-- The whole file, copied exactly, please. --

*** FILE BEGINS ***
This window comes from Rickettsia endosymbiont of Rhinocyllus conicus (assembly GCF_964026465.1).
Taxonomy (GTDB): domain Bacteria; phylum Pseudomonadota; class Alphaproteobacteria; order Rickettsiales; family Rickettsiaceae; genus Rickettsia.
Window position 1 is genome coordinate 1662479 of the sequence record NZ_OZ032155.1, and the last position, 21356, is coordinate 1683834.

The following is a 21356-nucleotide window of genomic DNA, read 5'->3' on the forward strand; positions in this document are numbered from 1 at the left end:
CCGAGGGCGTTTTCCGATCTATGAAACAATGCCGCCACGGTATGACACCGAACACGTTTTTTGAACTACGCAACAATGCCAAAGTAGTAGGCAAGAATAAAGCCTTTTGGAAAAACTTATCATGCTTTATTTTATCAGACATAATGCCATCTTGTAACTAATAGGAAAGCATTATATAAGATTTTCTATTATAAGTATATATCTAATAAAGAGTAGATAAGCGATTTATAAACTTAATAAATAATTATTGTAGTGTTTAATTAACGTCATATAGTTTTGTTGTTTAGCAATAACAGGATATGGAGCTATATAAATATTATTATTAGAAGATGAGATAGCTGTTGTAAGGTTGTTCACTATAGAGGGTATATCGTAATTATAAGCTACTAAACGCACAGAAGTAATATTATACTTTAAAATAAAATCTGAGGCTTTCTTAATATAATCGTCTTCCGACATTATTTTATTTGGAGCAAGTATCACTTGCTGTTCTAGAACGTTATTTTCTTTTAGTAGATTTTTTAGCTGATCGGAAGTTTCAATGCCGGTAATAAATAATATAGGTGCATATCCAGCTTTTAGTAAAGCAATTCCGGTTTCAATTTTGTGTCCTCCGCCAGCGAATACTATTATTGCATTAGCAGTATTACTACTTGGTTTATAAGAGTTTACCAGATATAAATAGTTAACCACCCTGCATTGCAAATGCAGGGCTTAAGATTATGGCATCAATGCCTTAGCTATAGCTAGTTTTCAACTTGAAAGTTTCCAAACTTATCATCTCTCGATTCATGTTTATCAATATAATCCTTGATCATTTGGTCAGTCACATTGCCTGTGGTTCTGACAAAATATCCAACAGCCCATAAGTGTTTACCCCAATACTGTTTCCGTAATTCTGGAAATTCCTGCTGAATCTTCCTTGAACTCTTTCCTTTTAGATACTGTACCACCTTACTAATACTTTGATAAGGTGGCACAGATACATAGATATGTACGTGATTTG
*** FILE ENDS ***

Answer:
This window comes from Rickettsia endosymbiont of Rhinocyllus conicus (assembly GCF_964026465.1).
Taxonomy (GTDB): domain Bacteria; phylum Pseudomonadota; class Alphaproteobacteria; order Rickettsiales; family Rickettsiaceae; genus Rickettsia.
Window position 1 is genome coordinate 1662479 of the sequence record NZ_OZ032155.1, and the last position, 21356, is coordinate 1683834.

The following is a 21356-nucleotide window of genomic DNA, read 5'->3' on the forward strand; positions in this document are numbered from 1 at the left end:
CCGAGGGCGTTTTCCGATCTATGAAACAATGCCGCCACGGTATGACACCGAACACGTTTTTTGAACTACGCAACAATGCCAAAGTAGTAGGCAAGAATAAAGCCTTTTGGAAAAACTTATCATGCTTTATTTTATCAGACATAATGCCATCTTGTAACTAATAGGAAAGCATTATATAAGATTTTCTATTATAAGTATATATCTAATAAAGAGTAGATAAGCGATTTATAAACTTAATAAATAATTATTGTAGTGTTTAATTAACGTCATATAGTTTTGTTGTTTAGCAATAACAGGATATGGAGCTATATAAATATTATTATTAGAAGATGAGATAGCTGTTGTAAGGTTGTTCACTATAGAGGGTATATCGTAATTATAAGCTACTAAACGCACAGAAGTAATATTATACTTTAAAATAAAATCTGAGGCTTTCTTAATATAATCGTCTTCCGACATTATTTTATTTGGAGCAAGTATCACTTGCTGTTCTAGAACGTTATTTTCTTTTAGTAGATTTTTTAGCTGATCGGAAGTTTCAATGCCGGTAATAAATAATATAGGTGCATATCCAGCTTTTAGTAAAGCAATTCCGGTTTCAATTTTGTGTCCTCCGCCAGCGAATACTATTATTGCATTAGCAGTATTACTACTTGGTTTATAAGAGTTTACCAGATATAAATAGTTAACCACCCTGCATTGCAAATGCAGGGCTTAAGATTATGGCATCAATGCCTTAGCTATAGCTAGTTTTCAACTTGAAAGTTTCCAAACTTATCATCTCTCGATTCATGTTTATCAATATAATCCTTGATCATTTGGTCAGTCACATTGCCTGTGGTTCTGACAAAATATCCAACAGCCCATAAGTGTTTACCCCAATACTGTTTCCGTAATTCTGGAAATTCCTGCTGAATCTTCCTTGAACTCTTTCCTTTTAGATACTGTACCACCTTACTAATACTTTGATAAGGTGGCACAGATACATAGATATGTACGTGATTTG